Fire Prevention 52: What's Hot & What's Not When It Comes to Fireworks

By Eric Anderson, Structural Fire Training Specialist 
Statue of liberty with sky full of fireworks
Did you know that July 4th has the most reported fires, with almost half being caused by fireworks?

We all have our traditions for celebrating Independence Day. For me it was always a visit to my grandparents' house to see the city's large fireworks show as well as our own smaller fireworks display in the backyard. Fortunately, we never caused any injuries or fires, but each year, many people are not so fortunate.

According to the NFPA, in 2009 alone, over 18,000 fires were caused by personal use of fireworks, including 1,300 structure fires, resulting in $38 million in property damage. That same year, 8,800 people were treated in emergency rooms for firework-related injuries, the majority of which were children ages 10 to 14.

Firecrackers, rockets, fountains - pyrotechnics come in all types, shapes and sizes. The one thing they all have in common is how dangerous they are. Even sparklers, which many people assume are 'safe' fireworks for their children, pose a hazard. Sparklers burn at over 1,200 degrees Fahrenheit; hot enough to cause 3rd degree burns and ignite almost any material.

So if you want to enjoy the sights and sounds of a good fireworks show, consider letting the professionals dazzle you. Most communities have a professional show on the 3rd or 4th of July.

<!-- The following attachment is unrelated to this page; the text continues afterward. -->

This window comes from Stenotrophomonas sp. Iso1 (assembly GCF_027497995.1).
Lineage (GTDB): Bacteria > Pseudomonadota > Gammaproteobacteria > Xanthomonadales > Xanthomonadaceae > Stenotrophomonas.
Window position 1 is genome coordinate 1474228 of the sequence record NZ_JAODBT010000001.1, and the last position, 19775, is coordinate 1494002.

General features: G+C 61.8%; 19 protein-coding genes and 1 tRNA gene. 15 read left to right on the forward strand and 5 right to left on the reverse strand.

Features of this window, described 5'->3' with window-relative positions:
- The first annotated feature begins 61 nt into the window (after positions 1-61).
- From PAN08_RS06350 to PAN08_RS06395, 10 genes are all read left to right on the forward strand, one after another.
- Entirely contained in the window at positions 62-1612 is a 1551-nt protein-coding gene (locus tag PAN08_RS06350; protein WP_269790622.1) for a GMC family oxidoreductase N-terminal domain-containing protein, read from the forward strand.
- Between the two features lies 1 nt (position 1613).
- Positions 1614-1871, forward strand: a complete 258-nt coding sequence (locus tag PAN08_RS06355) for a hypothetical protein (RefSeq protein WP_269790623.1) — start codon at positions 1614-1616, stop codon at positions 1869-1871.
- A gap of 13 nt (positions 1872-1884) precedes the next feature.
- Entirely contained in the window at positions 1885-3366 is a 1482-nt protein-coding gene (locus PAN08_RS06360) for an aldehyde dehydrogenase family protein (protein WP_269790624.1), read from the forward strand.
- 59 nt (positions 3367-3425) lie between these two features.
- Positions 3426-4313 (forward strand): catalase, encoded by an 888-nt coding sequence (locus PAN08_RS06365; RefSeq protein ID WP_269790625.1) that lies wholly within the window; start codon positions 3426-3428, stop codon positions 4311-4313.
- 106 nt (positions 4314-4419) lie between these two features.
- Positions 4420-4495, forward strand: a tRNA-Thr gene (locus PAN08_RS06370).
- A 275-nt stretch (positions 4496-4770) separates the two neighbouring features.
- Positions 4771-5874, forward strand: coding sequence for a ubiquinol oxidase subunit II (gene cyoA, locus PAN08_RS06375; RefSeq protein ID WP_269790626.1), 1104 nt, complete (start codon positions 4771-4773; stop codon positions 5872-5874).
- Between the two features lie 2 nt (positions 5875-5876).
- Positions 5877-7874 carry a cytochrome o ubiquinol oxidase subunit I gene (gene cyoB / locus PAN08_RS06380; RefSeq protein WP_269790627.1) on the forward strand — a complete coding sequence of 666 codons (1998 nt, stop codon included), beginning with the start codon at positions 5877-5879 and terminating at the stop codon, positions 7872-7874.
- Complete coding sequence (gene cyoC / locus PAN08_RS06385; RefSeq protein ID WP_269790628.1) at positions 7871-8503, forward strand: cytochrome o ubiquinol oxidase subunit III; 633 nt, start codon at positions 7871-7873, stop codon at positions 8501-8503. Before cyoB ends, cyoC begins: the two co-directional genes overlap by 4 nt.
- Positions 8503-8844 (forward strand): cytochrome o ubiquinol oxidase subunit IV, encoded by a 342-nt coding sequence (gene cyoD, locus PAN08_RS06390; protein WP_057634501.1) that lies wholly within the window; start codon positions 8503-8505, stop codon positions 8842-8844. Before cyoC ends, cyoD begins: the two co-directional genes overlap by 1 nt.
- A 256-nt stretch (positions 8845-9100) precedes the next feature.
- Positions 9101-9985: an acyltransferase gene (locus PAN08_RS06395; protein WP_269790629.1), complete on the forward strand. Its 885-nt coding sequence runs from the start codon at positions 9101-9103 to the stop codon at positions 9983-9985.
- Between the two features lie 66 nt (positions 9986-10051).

Fire Info for You

Employees
Possession or use of fireworks within the boundaries of a National Park Service site is prohibited, as provided for in 36 CFR 2.38 (b). However, the superintendent may provide a special use permit, such as for a professional display during a special event. Visitors and employees living in the parks should not possess or use fireworks.

When celebrating with fireworks outside your park, remember to be prepared, be safe and be responsible.

Park Leadership
Are your park employees and visitors aware of the regulations? Do environmental conditions such as high fire danger warrant additional staffing for fire response? If your park staffs an engine company, are they aware of the differences in consumer fireworks from homemade explosive devices? Ensure that all visitors to the park are aware of the regulations and report violations to proper law enforcement.

Take Action

If you decide to light your own fireworks, use these tips to stay safe:

  • Be Prepared: Have a water hose or fire extinguisher nearby. Create a cleared level surface away from things that can burn, or place fireworks on a large metal plate that will catch sparks.
  • Be Safe: Follow the safety instructions on the firework package. Light one device at a time. Keep all spectators a safe distance away. If a device does not fire or discharge as it should, it can be extremely dangerous! Keep away from it for at least 15 minutes and then carefully place in a bucket of water and soak thoroughly.
  • Be Responsible: Do not let children light fireworks. Don't wait - call 911 immediately in the event of a fire or injury.

NPS Fire Facts

Though possession or use of fireworks within the boundaries of a National Park Service site is prohibited, there are several parks that host fireworks displays to celebrate Independence Day and other special events. One example is the Salute to Independence held at Antietam National Battlefield each year.

Last updated: October 20, 2016